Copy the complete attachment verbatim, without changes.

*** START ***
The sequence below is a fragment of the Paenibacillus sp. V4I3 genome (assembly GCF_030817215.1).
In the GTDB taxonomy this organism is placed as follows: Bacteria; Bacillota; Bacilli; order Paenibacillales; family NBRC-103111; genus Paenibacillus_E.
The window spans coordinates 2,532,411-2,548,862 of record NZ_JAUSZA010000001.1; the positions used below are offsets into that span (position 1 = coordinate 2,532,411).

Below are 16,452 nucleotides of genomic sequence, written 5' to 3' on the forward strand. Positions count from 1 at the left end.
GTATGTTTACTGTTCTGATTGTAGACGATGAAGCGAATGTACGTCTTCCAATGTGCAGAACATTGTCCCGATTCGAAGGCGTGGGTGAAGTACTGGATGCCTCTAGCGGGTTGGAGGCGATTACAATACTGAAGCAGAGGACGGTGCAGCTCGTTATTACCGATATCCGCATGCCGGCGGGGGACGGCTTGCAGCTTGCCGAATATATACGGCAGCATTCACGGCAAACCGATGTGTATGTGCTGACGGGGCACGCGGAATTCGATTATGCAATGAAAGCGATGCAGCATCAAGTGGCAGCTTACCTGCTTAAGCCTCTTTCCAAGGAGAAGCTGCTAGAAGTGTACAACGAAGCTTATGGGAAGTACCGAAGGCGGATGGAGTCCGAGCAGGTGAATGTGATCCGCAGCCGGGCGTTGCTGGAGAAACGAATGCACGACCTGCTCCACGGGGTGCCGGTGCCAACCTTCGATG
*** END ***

The sequence below is a fragment of the Paenibacillus sp. V4I3 genome (assembly GCF_030817215.1).
In the GTDB taxonomy this organism is placed as follows: Bacteria; Bacillota; Bacilli; order Paenibacillales; family NBRC-103111; genus Paenibacillus_E.
The window spans coordinates 2,532,411-2,548,862 of record NZ_JAUSZA010000001.1; the positions used below are offsets into that span (position 1 = coordinate 2,532,411).

Below are 16,452 nucleotides of genomic sequence, written 5' to 3' on the forward strand. Positions count from 1 at the left end.
GTATGTTTACTGTTCTGATTGTAGACGATGAAGCGAATGTACGTCTTCCAATGTGCAGAACATTGTCCCGATTCGAAGGCGTGGGTGAAGTACTGGATGCCTCTAGCGGGTTGGAGGCGATTACAATACTGAAGCAGAGGACGGTGCAGCTCGTTATTACCGATATCCGCATGCCGGCGGGGGACGGCTTGCAGCTTGCCGAATATATACGGCAGCATTCACGGCAAACCGATGTGTATGTGCTGACGGGGCACGCGGAATTCGATTATGCAATGAAAGCGATGCAGCATCAAGTGGCAGCTTACCTGCTTAAGCCTCTTTCCAAGGAGAAGCTGCTAGAAGTGTACAACGAAGCTTATGGGAAGTACCGAAGGCGGATGGAGTCCGAGCAGGTGAATGTGATCCGCAGCCGGGCGTTGCTGGAGAAACGAATGCACGACCTGCTCCACGGGGTGCCGGTGCCAACCTTCGATG